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Whiskey Can’t Hide Its Age Either

Whiskey Can t Hide Its Age Either Issue 22 Slow Nautilus


It is the finest bourbons, those that are produced in limited supply and aged for 12, 18, or more years that have been the hardest to find in the past several years. Drinkers with deep pockets have bought up much of the limited release bourbons from well-established companies—Van Winkle, Buffalo Trace Antique Collection, Four Roses Limited Editions—explains Lew Bryson, the managing editor of Whisky Advocate magazine. “Having cleared them off the market, they’ve now started in on lesser-known bourbons, almost in a panic-buying mode, buying multiple bottles of whiskeys they feel sure will simply disappear.”

It’s a frightening prospect.

Enter entrepreneurs with start-up spirits and a potential solution. Through a variety of unconventional aging methods, drawing on chemistry, they have already squeezed a two- to more-than-20-year process into days, weeks, and months, much to the chagrin of whiskey connoisseurs, who will tell you the secret to a refined bourbon is time. While some companies have taken age labels off their bottles to get products to market sooner (bye-bye 12-year-old premium bourbon; hello ambiguously aged premium bourbon), new distilleries are experimenting with smaller barrels and rapid oxidation.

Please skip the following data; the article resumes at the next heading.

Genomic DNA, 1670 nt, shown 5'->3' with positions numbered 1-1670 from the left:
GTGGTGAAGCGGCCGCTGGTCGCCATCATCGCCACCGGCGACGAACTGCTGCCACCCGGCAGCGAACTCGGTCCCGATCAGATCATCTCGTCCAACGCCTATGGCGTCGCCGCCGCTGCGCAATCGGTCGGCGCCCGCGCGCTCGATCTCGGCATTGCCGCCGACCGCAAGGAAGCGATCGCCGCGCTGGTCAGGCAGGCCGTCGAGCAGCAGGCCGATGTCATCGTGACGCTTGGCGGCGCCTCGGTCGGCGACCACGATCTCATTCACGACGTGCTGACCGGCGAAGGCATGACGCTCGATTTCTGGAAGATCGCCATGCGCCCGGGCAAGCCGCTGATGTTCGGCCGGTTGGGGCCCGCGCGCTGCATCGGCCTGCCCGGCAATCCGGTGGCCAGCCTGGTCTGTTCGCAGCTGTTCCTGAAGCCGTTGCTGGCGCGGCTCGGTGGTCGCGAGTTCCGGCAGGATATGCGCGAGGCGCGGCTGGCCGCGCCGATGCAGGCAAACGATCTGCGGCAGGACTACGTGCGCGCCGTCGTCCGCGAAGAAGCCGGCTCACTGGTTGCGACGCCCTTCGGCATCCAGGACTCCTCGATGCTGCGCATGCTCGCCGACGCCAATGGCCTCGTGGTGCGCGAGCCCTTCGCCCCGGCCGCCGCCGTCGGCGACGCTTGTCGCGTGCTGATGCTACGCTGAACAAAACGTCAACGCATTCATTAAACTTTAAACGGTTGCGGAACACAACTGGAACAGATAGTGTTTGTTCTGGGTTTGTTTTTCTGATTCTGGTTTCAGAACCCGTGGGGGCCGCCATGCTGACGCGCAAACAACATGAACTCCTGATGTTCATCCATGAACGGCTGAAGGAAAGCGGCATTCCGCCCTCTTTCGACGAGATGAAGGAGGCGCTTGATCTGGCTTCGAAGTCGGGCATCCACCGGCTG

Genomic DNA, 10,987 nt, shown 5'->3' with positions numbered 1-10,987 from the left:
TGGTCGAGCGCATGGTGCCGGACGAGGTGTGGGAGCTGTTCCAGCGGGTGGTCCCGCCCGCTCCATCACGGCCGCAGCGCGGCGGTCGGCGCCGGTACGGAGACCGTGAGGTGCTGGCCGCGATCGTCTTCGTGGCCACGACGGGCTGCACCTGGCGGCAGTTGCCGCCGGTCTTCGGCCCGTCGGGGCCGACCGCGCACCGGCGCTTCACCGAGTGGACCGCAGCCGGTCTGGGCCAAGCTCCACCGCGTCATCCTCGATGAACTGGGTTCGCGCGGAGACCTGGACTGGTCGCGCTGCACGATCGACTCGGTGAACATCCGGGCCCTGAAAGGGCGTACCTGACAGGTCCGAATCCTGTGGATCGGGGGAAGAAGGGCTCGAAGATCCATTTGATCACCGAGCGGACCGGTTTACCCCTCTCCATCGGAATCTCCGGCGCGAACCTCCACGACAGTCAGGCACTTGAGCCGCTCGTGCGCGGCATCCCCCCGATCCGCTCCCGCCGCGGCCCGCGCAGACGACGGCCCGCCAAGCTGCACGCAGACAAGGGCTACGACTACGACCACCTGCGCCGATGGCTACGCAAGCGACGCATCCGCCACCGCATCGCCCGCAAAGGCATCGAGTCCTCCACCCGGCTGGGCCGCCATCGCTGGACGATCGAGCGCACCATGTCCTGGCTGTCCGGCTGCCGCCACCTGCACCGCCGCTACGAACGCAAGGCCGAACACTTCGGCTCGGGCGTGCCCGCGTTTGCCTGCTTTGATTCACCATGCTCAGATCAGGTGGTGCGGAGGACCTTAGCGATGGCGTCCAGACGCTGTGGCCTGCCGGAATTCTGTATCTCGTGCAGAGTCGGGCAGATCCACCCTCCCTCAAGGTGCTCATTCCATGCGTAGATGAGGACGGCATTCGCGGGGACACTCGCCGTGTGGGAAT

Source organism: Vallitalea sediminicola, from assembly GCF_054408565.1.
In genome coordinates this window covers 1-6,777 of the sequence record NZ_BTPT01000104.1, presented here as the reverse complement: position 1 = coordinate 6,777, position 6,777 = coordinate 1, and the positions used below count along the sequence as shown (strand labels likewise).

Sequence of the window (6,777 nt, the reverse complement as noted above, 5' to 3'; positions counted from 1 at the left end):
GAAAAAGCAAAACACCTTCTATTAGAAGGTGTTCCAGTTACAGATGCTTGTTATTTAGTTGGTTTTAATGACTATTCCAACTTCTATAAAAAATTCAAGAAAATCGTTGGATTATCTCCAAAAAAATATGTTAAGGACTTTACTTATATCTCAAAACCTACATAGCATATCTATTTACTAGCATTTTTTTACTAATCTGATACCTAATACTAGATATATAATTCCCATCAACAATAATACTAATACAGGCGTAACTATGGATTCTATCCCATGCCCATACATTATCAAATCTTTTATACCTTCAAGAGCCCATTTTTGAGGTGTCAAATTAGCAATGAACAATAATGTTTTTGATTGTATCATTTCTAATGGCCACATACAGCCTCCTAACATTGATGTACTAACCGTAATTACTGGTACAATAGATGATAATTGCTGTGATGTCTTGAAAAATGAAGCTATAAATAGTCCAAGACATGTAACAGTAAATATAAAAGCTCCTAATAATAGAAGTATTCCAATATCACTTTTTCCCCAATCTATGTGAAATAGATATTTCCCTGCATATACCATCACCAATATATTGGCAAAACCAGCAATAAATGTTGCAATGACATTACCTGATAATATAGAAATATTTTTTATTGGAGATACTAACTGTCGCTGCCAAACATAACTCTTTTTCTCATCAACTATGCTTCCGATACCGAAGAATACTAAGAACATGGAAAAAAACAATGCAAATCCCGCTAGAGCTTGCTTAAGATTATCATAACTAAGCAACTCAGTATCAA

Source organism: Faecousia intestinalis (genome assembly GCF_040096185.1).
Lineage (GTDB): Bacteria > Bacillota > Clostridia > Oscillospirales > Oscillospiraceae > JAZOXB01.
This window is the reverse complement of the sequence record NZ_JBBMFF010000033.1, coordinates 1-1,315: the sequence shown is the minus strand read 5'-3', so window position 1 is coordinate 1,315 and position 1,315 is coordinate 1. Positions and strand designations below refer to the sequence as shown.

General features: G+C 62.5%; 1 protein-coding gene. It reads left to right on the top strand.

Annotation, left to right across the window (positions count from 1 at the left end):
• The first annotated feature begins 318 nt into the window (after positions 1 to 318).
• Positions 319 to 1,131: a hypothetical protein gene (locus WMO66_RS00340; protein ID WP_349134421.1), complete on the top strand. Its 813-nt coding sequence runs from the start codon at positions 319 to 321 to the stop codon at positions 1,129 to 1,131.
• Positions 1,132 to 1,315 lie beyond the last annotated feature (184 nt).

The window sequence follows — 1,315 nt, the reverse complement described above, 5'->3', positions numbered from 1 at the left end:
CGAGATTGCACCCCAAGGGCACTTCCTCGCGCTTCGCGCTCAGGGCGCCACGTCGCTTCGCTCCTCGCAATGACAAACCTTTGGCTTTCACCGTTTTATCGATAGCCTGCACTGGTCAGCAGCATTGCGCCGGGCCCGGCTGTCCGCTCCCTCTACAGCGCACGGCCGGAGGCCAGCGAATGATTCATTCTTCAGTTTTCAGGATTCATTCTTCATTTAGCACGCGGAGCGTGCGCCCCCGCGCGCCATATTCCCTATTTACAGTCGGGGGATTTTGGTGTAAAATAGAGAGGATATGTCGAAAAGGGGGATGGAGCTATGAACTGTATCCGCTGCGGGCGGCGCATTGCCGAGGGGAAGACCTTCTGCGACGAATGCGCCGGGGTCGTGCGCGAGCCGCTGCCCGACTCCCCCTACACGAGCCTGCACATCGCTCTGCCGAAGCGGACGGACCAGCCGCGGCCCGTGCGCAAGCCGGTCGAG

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This article seems to use whiskey, whisky, and bourbon interchangeably. 

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